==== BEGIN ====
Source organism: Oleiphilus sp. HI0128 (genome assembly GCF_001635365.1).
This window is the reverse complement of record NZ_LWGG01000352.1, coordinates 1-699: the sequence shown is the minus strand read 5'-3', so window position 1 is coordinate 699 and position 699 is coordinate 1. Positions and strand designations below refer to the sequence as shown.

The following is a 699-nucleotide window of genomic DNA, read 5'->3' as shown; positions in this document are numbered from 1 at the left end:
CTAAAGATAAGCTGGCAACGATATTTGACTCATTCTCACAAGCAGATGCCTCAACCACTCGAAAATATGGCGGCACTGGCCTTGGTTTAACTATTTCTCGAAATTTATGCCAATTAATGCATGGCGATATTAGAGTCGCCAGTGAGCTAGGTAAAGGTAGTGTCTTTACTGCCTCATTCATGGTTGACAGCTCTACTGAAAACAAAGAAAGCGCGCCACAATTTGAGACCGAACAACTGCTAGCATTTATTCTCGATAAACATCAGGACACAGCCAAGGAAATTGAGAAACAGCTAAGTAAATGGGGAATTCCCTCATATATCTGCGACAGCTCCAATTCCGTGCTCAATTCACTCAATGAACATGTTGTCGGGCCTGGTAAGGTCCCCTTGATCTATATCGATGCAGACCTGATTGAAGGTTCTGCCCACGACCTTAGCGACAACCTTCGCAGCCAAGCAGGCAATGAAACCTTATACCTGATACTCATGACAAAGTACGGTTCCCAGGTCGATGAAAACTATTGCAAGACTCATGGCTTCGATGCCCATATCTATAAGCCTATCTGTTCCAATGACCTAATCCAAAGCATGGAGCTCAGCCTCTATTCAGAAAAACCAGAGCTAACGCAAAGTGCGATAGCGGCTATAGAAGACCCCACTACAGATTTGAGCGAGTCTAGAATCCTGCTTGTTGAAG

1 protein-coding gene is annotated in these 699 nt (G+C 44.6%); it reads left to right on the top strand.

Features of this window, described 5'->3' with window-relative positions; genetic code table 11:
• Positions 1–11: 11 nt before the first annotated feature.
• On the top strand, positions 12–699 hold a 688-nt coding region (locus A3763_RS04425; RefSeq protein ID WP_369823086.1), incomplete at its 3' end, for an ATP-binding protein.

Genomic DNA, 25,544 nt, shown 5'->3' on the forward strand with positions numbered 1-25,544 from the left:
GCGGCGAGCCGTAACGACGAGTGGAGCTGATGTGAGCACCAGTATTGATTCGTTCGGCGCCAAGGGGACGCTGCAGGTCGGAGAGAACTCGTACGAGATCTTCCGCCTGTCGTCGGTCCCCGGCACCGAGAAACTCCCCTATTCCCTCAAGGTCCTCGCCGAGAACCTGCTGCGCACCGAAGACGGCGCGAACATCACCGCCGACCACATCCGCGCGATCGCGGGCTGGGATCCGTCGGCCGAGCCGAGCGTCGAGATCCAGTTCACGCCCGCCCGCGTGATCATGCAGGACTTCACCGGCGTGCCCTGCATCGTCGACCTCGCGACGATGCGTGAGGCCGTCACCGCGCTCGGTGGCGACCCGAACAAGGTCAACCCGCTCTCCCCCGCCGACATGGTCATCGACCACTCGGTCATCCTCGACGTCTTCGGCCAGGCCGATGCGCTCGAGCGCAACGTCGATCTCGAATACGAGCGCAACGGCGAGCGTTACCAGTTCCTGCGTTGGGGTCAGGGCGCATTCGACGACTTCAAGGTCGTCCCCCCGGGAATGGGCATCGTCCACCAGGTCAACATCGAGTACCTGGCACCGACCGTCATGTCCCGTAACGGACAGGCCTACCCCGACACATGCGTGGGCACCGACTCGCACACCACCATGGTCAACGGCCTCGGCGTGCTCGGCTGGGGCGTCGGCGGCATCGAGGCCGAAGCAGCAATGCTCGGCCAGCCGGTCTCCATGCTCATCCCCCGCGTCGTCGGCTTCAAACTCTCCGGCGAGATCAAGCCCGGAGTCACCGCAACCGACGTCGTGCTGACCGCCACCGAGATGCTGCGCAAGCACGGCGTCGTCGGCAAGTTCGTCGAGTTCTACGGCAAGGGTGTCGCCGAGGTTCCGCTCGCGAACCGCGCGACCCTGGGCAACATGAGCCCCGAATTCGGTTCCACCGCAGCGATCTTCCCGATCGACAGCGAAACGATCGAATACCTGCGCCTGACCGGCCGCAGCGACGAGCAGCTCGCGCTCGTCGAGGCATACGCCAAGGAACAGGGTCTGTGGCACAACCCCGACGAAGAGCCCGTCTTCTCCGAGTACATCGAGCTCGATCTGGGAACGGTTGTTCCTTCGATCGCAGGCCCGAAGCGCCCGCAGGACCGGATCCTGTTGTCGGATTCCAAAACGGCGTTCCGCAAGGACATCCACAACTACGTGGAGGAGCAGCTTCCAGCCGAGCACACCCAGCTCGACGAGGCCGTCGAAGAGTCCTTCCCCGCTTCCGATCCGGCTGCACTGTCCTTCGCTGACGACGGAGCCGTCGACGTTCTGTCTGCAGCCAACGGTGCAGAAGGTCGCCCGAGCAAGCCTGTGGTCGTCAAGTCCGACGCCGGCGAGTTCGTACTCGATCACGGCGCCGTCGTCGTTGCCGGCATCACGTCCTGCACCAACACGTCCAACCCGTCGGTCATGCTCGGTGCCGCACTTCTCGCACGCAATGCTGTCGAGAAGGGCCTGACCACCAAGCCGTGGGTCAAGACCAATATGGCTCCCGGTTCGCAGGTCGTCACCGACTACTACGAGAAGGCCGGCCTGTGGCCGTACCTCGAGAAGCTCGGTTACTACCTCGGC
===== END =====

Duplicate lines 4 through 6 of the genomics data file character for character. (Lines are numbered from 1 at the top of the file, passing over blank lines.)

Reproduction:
CTAAAGATAAGCTGGCAACGATATTTGACTCATTCTCACAAGCAGATGCCTCAACCACTCGAAAATATGGCGGCACTGGCCTTGGTTTAACTATTTCTCGAAATTTATGCCAATTAATGCATGGCGATATTAGAGTCGCCAGTGAGCTAGGTAAAGGTAGTGTCTTTACTGCCTCATTCATGGTTGACAGCTCTACTGAAAACAAAGAAAGCGCGCCACAATTTGAGACCGAACAACTGCTAGCATTTATTCTCGATAAACATCAGGACACAGCCAAGGAAATTGAGAAACAGCTAAGTAAATGGGGAATTCCCTCATATATCTGCGACAGCTCCAATTCCGTGCTCAATTCACTCAATGAACATGTTGTCGGGCCTGGTAAGGTCCCCTTGATCTATATCGATGCAGACCTGATTGAAGGTTCTGCCCACGACCTTAGCGACAACCTTCGCAGCCAAGCAGGCAATGAAACCTTATACCTGATACTCATGACAAAGTACGGTTCCCAGGTCGATGAAAACTATTGCAAGACTCATGGCTTCGATGCCCATATCTATAAGCCTATCTGTTCCAATGACCTAATCCAAAGCATGGAGCTCAGCCTCTATTCAGAAAAACCAGAGCTAACGCAAAGTGCGATAGCGGCTATAGAAGACCCCACTACAGATTTGAGCGAGTCTAGAATCCTGCTTGTTGAAG

1 protein-coding gene is annotated in these 699 nt (G+C 44.6%); it reads left to right on the top strand.

Features of this window, described 5'->3' with window-relative positions; genetic code table 11: